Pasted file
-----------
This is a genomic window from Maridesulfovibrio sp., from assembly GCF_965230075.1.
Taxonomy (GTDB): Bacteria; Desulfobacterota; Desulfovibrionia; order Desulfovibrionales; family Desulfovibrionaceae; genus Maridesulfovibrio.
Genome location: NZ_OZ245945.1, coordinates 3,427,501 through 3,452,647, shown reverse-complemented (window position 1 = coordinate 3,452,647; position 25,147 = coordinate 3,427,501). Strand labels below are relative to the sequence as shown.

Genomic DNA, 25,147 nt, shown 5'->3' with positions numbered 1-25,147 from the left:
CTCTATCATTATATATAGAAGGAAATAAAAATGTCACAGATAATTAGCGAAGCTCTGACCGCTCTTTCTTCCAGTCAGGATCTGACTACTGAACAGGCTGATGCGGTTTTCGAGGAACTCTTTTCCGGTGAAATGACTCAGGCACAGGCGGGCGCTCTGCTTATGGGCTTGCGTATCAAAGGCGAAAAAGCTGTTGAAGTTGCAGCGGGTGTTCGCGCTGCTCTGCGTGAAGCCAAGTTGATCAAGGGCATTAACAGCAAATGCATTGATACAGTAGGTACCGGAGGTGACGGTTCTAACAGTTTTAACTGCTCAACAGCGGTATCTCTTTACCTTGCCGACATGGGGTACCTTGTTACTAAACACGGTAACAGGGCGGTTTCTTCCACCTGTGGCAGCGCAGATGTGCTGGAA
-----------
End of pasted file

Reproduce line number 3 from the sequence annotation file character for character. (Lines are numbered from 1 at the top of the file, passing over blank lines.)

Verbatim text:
Genome location: NZ_OZ245945.1, coordinates 3,427,501 through 3,452,647, shown reverse-complemented (window position 1 = coordinate 3,452,647; position 25,147 = coordinate 3,427,501). Strand labels below are relative to the sequence as shown.